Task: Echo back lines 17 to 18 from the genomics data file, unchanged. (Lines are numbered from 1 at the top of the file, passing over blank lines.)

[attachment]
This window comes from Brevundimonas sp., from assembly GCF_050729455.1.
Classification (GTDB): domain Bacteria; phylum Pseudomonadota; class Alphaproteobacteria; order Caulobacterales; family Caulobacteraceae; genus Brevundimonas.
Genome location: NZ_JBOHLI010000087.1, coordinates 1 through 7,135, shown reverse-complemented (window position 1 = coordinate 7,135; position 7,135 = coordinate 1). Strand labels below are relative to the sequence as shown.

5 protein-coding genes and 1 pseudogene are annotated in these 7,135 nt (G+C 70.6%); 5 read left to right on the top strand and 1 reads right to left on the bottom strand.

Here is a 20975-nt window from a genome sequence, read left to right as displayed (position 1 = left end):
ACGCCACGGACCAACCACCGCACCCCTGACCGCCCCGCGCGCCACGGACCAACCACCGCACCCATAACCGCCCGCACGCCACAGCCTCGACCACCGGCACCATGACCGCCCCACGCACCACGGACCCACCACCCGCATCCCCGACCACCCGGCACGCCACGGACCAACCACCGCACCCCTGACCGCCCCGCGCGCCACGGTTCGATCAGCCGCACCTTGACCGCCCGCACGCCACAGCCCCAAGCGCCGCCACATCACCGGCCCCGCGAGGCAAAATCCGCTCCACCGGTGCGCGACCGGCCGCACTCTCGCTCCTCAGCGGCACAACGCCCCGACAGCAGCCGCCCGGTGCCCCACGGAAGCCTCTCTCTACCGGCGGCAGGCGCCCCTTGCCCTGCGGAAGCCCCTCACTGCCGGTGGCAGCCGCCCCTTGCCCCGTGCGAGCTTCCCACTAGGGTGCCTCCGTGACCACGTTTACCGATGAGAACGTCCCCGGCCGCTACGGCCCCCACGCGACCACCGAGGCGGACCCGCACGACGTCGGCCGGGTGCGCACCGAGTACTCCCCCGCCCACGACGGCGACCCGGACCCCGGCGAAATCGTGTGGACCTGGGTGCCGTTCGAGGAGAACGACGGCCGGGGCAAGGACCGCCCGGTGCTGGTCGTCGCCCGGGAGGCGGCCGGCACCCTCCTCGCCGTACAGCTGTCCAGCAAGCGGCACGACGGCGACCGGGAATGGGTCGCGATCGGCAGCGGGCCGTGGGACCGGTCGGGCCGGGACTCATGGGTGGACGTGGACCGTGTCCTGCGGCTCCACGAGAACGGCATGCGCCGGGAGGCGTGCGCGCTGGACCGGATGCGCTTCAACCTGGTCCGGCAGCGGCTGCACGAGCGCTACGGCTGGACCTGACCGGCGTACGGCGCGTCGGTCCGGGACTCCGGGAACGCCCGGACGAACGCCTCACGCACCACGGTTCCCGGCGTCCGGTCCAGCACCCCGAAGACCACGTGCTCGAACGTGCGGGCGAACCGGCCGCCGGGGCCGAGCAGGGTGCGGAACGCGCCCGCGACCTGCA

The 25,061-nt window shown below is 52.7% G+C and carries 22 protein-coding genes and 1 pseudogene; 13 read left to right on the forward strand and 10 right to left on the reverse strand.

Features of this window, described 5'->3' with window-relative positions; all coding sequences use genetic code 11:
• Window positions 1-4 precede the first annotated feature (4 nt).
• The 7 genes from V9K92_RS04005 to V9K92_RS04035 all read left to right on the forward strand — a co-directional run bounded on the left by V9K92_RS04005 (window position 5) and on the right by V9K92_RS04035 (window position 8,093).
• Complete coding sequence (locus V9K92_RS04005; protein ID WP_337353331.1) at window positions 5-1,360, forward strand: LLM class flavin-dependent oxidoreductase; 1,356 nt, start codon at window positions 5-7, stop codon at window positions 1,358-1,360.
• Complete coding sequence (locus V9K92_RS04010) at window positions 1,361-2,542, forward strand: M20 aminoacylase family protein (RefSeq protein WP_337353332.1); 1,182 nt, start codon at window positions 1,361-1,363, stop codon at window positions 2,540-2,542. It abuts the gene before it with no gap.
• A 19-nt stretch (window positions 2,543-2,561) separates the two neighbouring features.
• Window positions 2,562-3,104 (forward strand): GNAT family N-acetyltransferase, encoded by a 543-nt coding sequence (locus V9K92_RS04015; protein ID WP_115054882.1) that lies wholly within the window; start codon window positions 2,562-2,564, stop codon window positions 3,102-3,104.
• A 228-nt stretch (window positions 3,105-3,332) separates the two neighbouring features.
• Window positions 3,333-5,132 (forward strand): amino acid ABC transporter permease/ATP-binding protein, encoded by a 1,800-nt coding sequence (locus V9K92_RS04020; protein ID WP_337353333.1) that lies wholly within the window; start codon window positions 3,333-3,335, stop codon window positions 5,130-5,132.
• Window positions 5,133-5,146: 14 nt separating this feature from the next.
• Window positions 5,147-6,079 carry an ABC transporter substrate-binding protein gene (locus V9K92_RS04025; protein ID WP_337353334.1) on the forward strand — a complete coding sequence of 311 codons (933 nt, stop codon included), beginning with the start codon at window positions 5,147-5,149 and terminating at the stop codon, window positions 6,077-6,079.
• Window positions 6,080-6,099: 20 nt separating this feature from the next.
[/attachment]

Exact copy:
• Window positions 5,133-5,146: 14 nt separating this feature from the next.
• Window positions 5,147-6,079 carry an ABC transporter substrate-binding protein gene (locus V9K92_RS04025; protein ID WP_337353334.1) on the forward strand — a complete coding sequence of 311 codons (933 nt, stop codon included), beginning with the start codon at window positions 5,147-5,149 and terminating at the stop codon, window positions 6,077-6,079.